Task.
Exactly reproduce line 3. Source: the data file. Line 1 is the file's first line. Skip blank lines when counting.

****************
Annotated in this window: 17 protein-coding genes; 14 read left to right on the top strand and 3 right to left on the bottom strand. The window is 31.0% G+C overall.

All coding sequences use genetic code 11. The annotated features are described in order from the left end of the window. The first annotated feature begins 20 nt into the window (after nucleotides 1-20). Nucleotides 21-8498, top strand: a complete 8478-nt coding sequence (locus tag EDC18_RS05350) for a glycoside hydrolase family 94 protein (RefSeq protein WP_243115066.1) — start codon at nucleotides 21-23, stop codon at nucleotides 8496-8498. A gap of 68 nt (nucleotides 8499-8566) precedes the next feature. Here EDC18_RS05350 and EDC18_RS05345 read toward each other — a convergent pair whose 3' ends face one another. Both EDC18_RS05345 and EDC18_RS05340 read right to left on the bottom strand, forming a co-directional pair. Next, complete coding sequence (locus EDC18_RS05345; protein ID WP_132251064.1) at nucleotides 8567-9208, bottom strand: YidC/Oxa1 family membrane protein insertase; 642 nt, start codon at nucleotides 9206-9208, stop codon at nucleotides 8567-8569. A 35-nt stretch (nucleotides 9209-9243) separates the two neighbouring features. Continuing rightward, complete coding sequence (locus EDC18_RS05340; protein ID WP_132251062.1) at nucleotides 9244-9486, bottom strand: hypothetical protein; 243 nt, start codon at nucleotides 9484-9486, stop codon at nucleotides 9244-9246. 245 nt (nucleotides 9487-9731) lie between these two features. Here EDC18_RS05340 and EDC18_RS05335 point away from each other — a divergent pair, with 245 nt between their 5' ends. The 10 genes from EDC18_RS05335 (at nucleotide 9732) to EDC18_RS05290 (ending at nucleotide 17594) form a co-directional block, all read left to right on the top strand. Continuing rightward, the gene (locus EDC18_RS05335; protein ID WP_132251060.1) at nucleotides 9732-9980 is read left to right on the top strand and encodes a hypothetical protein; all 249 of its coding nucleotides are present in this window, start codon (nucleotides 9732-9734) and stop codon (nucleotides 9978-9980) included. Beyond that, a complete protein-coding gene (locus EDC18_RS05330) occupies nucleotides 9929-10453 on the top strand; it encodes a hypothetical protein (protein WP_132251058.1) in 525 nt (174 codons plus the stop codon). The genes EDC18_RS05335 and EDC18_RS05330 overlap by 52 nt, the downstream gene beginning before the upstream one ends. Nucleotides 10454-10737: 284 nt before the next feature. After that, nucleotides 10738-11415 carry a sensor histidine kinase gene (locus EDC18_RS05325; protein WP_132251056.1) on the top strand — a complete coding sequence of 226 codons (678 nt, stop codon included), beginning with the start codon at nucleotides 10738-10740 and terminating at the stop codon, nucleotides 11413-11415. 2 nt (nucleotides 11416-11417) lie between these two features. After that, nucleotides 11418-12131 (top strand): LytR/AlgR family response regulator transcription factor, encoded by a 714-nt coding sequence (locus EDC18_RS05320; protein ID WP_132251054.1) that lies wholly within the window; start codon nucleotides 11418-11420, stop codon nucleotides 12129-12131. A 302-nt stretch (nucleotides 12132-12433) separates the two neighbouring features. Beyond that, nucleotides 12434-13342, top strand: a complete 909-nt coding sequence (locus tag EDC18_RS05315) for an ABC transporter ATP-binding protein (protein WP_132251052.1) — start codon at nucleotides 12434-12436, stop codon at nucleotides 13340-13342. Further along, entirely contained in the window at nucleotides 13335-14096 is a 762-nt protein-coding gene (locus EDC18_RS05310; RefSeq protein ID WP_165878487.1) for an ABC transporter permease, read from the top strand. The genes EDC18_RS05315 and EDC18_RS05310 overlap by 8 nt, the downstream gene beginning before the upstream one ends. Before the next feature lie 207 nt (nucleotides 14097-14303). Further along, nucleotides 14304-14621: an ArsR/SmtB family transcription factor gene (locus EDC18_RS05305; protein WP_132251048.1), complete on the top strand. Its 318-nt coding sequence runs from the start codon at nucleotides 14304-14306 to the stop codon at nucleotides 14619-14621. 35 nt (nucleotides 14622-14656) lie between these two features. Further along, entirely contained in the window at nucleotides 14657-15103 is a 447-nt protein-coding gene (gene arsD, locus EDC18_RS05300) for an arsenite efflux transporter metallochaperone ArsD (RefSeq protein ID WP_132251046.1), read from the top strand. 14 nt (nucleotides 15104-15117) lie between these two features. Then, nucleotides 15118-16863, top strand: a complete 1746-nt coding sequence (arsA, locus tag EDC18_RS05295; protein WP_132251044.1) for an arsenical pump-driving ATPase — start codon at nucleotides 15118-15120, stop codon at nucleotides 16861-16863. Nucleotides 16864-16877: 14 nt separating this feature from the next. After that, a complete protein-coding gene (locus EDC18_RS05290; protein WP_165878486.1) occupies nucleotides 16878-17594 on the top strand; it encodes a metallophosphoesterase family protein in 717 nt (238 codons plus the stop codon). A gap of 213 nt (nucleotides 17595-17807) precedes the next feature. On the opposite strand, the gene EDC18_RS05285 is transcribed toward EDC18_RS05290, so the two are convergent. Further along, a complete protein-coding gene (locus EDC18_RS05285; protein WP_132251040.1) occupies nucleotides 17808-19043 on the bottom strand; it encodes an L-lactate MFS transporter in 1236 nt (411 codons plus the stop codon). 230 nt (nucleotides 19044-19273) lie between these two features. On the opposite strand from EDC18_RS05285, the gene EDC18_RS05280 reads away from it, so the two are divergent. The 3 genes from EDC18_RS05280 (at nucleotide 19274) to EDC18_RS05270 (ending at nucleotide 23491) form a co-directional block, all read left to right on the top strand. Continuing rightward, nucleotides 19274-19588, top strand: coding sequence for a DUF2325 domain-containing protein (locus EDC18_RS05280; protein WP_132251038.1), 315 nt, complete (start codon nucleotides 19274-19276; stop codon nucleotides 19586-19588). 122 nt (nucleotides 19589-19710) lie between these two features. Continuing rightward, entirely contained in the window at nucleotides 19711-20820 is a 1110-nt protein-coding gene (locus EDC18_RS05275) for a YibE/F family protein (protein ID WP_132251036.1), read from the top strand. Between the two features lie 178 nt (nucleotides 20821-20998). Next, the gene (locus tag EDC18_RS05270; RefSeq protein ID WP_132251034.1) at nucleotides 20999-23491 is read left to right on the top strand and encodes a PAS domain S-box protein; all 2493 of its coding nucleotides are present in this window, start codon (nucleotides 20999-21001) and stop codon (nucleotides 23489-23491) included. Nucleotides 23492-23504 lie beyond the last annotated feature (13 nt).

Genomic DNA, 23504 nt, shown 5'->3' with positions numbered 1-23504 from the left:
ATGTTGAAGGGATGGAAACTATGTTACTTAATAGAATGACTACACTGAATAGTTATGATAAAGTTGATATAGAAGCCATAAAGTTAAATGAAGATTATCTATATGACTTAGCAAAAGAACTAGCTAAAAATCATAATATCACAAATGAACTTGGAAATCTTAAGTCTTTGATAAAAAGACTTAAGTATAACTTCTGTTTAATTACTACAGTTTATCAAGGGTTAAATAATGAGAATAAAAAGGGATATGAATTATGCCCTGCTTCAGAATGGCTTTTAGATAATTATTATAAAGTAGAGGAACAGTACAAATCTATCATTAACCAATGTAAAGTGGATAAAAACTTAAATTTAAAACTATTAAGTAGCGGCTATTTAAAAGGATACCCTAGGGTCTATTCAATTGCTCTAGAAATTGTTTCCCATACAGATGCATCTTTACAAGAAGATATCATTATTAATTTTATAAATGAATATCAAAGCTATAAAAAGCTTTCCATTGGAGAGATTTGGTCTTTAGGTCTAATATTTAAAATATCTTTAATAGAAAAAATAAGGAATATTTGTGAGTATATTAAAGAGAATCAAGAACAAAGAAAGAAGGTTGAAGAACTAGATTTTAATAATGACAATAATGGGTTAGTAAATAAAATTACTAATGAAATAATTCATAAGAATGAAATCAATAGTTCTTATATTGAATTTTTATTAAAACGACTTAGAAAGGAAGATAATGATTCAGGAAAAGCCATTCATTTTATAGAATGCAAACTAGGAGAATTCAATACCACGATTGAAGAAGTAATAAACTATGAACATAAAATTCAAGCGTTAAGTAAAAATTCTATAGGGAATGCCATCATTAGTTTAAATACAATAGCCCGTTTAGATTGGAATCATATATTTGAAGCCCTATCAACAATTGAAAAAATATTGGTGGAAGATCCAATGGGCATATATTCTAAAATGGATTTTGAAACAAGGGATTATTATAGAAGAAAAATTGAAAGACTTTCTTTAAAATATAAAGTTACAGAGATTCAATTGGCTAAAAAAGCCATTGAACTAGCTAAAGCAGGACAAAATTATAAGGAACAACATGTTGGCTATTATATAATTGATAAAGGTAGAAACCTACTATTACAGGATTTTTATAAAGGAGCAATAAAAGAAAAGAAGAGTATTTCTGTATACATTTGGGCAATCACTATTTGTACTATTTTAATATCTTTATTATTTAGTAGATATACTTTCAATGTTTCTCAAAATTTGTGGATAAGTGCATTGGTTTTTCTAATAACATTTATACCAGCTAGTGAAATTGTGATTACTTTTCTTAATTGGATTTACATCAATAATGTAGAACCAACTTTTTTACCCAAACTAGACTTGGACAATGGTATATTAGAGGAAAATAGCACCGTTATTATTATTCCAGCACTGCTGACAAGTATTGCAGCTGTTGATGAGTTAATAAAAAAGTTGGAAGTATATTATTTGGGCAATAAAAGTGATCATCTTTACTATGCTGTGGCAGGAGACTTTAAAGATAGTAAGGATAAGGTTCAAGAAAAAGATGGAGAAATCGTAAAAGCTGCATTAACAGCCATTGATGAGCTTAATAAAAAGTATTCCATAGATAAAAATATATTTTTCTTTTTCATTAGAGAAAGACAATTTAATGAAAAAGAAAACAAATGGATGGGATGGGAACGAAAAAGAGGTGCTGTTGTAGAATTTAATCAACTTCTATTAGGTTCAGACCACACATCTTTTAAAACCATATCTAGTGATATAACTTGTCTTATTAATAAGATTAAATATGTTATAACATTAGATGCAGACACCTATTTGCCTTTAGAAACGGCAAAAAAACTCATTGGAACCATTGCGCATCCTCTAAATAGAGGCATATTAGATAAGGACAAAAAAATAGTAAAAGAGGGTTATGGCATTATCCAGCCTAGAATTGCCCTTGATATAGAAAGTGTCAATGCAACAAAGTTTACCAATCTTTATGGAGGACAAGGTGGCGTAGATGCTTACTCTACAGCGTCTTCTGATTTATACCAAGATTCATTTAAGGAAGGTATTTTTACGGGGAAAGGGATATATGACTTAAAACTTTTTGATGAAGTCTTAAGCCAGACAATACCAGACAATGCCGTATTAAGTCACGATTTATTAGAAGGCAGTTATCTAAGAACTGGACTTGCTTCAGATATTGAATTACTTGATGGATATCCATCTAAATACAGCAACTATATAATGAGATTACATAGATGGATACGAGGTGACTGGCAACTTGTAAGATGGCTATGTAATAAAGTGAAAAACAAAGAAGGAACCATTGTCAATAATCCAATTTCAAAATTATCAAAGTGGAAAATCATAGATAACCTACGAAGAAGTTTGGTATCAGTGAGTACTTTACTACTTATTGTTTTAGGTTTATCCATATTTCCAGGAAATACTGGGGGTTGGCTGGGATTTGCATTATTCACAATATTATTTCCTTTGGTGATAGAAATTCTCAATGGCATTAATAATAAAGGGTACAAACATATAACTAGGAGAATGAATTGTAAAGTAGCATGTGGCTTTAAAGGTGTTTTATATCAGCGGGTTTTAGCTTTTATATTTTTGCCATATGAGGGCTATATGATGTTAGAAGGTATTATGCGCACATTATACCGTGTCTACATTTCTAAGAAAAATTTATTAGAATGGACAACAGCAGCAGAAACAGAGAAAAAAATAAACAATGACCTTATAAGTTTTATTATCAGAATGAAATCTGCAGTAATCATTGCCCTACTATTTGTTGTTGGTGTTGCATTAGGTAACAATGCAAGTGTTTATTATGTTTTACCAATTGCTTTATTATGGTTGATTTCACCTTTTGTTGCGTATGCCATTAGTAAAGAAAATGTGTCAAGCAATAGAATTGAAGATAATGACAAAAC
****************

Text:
Genomic DNA, 23504 nt, shown 5'->3' with positions numbered 1-23504 from the left: